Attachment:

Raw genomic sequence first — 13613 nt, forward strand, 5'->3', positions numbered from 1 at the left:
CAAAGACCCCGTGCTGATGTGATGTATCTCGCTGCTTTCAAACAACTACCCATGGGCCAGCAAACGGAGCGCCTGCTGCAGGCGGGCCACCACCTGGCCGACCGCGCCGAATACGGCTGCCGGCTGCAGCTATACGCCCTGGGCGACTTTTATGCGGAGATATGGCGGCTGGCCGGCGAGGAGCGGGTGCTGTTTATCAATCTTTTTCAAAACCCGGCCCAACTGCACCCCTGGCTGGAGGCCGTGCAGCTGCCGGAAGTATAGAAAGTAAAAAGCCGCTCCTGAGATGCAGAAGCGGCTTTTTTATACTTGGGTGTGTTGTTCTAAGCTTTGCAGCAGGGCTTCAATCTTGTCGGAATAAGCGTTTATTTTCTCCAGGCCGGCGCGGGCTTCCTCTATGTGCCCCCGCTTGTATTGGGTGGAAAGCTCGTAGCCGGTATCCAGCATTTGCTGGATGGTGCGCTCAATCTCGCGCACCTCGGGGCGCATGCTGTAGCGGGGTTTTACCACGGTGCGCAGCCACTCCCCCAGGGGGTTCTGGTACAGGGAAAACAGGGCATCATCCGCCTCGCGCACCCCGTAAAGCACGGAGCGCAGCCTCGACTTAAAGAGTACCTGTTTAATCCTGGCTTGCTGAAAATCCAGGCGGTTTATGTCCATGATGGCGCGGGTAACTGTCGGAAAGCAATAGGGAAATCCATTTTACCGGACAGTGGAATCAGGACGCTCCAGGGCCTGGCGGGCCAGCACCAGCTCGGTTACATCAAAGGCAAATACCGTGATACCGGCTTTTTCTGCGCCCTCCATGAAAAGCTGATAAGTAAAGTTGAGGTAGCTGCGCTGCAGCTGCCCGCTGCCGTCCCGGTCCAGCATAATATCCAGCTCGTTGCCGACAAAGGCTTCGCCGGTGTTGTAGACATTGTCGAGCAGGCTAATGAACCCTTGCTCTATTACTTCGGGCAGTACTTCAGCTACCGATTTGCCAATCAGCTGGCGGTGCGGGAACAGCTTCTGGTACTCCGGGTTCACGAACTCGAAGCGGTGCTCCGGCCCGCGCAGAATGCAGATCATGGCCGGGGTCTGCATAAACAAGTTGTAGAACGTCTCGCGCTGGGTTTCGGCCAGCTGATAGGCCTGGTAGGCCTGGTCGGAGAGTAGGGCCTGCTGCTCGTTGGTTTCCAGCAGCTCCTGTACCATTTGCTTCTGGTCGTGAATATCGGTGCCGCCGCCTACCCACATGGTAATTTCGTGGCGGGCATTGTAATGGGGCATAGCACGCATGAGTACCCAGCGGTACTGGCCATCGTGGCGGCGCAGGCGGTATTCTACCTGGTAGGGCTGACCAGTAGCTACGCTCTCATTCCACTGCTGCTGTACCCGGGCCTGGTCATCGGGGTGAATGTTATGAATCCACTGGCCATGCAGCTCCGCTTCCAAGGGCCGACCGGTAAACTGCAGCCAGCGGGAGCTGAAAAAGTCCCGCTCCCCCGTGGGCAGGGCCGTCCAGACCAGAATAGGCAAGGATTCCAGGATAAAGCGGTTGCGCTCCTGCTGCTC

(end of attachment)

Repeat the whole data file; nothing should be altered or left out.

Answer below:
Raw genomic sequence first — 13613 nt, forward strand, 5'->3', positions numbered from 1 at the left:
CAAAGACCCCGTGCTGATGTGATGTATCTCGCTGCTTTCAAACAACTACCCATGGGCCAGCAAACGGAGCGCCTGCTGCAGGCGGGCCACCACCTGGCCGACCGCGCCGAATACGGCTGCCGGCTGCAGCTATACGCCCTGGGCGACTTTTATGCGGAGATATGGCGGCTGGCCGGCGAGGAGCGGGTGCTGTTTATCAATCTTTTTCAAAACCCGGCCCAACTGCACCCCTGGCTGGAGGCCGTGCAGCTGCCGGAAGTATAGAAAGTAAAAAGCCGCTCCTGAGATGCAGAAGCGGCTTTTTTATACTTGGGTGTGTTGTTCTAAGCTTTGCAGCAGGGCTTCAATCTTGTCGGAATAAGCGTTTATTTTCTCCAGGCCGGCGCGGGCTTCCTCTATGTGCCCCCGCTTGTATTGGGTGGAAAGCTCGTAGCCGGTATCCAGCATTTGCTGGATGGTGCGCTCAATCTCGCGCACCTCGGGGCGCATGCTGTAGCGGGGTTTTACCACGGTGCGCAGCCACTCCCCCAGGGGGTTCTGGTACAGGGAAAACAGGGCATCATCCGCCTCGCGCACCCCGTAAAGCACGGAGCGCAGCCTCGACTTAAAGAGTACCTGTTTAATCCTGGCTTGCTGAAAATCCAGGCGGTTTATGTCCATGATGGCGCGGGTAACTGTCGGAAAGCAATAGGGAAATCCATTTTACCGGACAGTGGAATCAGGACGCTCCAGGGCCTGGCGGGCCAGCACCAGCTCGGTTACATCAAAGGCAAATACCGTGATACCGGCTTTTTCTGCGCCCTCCATGAAAAGCTGATAAGTAAAGTTGAGGTAGCTGCGCTGCAGCTGCCCGCTGCCGTCCCGGTCCAGCATAATATCCAGCTCGTTGCCGACAAAGGCTTCGCCGGTGTTGTAGACATTGTCGAGCAGGCTAATGAACCCTTGCTCTATTACTTCGGGCAGTACTTCAGCTACCGATTTGCCAATCAGCTGGCGGTGCGGGAACAGCTTCTGGTACTCCGGGTTCACGAACTCGAAGCGGTGCTCCGGCCCGCGCAGAATGCAGATCATGGCCGGGGTCTGCATAAACAAGTTGTAGAACGTCTCGCGCTGGGTTTCGGCCAGCTGATAGGCCTGGTAGGCCTGGTCGGAGAGTAGGGCCTGCTGCTCGTTGGTTTCCAGCAGCTCCTGTACCATTTGCTTCTGGTCGTGAATATCGGTGCCGCCGCCTACCCACATGGTAATTTCGTGGCGGGCATTGTAATGGGGCATAGCACGCATGAGTACCCAGCGGTACTGGCCATCGTGGCGGCGCAGGCGGTATTCTACCTGGTAGGGCTGACCAGTAGCTACGCTCTCATTCCACTGCTGCTGTACCCGGGCCTGGTCATCGGGGTGAATGTTATGAATCCACTGGCCATGCAGCTCCGCTTCCAAGGGCCGACCGGTAAACTGCAGCCAGCGGGAGCTGAAAAAGTCCCGCTCCCCCGTGGGCAGGGCCGTCCAGACCAGAATAGGCAAGGATTCCAGGATAAAGCGGTTGCGCTCCTGCTGCTC